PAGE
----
There is still more to learn about government during shutdowns. Consider what is known as the “Washington Monument Ploy.” When budget cuts are threatened, visiting hours at popular monuments are cut back. A budget cut is voted by Congress, or an insufficient increase, and moments later an official-looking official asks the assembled tourists to please disperse. Thanks to those greedy Congressmen, we’ve been denied essential funds.
The media are there to record every word, and conduct interviews to be broadcast on national television. Average people tell the reporter, “my family and I came all the way from Sacramento, but because of political bickering, our vacation has been ruined,” etc. The lesson is clear: Congress had better vote every dime the president demands or the People will strike back on prime time news. Sadly, this ploy works time and again.
Behind the scenes, the whole scenario has been orchestrated. There are very few things the federal government does that people directly benefit from. Among them are issuing passports, delivering the mail, running monuments and museums, and maintaining national parks. That’s precisely why they take the hardest hit.
Now, in running the Washington Monument Ploy, the White House has to be careful not to cause it to backfire. For example, if the mail stopped being delivered, the public might revolt against the Post Office itself, and fuel demands that it be privatized. The trick is to shut down services that affect a minority conspicuously, in ways the media can dramatize, but not generate anger against government itself.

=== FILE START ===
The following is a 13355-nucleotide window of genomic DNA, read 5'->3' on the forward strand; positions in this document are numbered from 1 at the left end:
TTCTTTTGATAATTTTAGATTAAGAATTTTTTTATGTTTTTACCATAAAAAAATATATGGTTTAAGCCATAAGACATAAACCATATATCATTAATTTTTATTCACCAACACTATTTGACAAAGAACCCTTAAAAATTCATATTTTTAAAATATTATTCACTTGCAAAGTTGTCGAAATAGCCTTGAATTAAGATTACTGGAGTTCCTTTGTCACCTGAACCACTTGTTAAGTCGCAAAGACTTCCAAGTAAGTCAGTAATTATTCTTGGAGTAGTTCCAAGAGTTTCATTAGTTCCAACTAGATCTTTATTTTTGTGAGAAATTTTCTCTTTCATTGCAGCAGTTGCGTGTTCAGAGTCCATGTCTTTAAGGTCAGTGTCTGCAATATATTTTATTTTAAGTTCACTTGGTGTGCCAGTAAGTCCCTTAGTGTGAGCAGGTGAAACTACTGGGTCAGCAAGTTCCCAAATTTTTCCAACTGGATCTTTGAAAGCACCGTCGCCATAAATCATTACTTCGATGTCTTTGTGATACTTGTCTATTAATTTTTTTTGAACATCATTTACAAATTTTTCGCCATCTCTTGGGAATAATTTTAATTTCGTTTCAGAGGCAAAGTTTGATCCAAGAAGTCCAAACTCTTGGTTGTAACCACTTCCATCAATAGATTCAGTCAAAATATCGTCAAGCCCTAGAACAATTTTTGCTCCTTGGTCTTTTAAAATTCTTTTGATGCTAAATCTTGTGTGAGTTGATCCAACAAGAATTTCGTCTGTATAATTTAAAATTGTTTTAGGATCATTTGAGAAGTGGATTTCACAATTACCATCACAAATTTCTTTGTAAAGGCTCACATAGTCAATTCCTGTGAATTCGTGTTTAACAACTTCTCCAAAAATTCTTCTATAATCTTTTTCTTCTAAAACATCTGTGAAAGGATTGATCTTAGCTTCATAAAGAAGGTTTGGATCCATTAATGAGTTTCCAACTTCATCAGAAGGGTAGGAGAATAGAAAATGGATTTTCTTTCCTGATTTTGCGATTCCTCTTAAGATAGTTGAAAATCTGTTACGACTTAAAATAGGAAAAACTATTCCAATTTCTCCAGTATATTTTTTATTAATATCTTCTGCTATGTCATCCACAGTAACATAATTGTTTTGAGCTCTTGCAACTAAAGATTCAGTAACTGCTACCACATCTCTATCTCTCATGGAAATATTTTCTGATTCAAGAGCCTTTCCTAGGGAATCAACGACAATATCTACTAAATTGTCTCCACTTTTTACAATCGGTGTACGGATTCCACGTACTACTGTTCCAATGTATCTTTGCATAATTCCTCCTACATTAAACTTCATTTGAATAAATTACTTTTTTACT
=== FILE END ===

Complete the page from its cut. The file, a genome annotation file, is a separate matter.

What’s behind it all, of course, is the desire to keep the largess flowing, not to serve the public. If the feds wanted to serve the public, and Congress wasn’t authorizing new spending, they could divert money from services people don’t need (“Social Services for Refugees and Cuban/Haitian Entrants”) to those they do need (passports). Even better, a truly beneficent leader would simply give away control of monuments and passport offices to private entities to run for profit.